It is now 15 years since the signing of the 1998 Belfast (or ‘Good Friday’) Peace Agreement which committed all participants to exclusively democratic and peaceful means of resolving differences, and towards a shared and inclusive society defined by the principles of respect for diversity, equality and the interdependence of people. In particular, it committed participants to the protection and vindication of the human rights of all. This is, therefore, a precipitous time to undertake a probing analysis of educational reforms in Northern Ireland associated with provision in the areas of inclusion and special needs education. Consequently, by drawing upon analytical tools and perspectives derived from critical policy analysis, this article, by Ron Smith from the School of Education, Queen’s University Belfast, discusses the policy cycle associated with the proposed legislation entitled Every School a Good School: the way forward for special educational needs and inclusion. It examines how this policy text structures key concepts such as ‘inclusion’, ‘additional educational needs’ and ‘barriers to learning’, and how the proposals attempt to resolve the dilemma of commonality and difference. Conceived under direct rule from Westminster (April 2006), issued for consultation when devolved powers to a Northern Ireland Assembly had been restored, and with the final proposals yet to be made public, this targeted educational strategy tells a fascinating story of the past, present and likely future of special needs education in Northern Ireland. Before offering an account of this work, it is placed within some broader ecological frameworks.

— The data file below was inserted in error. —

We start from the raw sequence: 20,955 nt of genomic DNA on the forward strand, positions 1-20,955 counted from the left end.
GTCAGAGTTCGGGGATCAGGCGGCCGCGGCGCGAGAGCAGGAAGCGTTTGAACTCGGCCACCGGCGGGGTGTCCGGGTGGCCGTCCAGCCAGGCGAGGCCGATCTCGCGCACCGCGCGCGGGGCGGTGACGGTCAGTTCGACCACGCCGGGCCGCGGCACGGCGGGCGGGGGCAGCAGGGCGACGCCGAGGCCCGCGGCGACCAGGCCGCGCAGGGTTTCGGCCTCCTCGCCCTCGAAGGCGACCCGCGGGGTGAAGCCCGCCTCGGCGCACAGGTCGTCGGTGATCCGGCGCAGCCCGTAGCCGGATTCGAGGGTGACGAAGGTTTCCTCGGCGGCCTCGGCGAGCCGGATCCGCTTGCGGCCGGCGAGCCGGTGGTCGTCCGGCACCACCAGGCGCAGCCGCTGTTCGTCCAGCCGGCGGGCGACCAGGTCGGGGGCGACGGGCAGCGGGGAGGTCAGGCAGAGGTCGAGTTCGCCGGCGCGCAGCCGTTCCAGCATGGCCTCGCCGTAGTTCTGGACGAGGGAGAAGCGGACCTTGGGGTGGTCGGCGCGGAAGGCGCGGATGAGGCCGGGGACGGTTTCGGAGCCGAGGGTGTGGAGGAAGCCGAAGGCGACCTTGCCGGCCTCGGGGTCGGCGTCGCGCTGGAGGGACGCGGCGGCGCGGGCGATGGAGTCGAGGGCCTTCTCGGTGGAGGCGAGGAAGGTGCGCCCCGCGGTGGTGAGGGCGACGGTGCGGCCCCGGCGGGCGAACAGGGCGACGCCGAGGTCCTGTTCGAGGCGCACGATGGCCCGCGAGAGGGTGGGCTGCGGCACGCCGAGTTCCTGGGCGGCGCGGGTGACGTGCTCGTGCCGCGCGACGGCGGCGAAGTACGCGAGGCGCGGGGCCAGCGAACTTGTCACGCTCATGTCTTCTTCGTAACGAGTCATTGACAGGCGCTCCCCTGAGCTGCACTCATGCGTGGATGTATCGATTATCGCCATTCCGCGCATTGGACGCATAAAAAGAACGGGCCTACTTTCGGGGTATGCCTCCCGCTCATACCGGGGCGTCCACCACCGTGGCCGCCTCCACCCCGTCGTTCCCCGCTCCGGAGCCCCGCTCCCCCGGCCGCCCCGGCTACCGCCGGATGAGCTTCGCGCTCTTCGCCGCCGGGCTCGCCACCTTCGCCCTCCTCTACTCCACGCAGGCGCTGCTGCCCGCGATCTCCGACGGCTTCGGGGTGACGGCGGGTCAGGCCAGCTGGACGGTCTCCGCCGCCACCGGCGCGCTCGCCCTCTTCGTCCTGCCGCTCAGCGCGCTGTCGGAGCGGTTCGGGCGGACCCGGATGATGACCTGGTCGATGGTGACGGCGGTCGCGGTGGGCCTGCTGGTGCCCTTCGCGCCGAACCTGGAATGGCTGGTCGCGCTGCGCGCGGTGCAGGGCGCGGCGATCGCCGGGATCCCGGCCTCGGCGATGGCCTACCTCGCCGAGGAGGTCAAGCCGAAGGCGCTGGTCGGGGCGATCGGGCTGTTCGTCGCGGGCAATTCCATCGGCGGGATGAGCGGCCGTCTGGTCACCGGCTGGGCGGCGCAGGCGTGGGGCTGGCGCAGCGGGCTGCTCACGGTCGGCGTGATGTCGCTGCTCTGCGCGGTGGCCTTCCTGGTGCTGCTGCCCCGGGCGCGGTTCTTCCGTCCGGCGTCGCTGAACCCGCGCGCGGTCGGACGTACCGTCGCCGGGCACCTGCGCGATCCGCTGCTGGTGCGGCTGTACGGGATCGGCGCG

|Pages (from-to)||382 -402|
|Number of pages||21|
|Journal||British Journal of Special Education|
|Publication status||Published - 30 Dec 2014|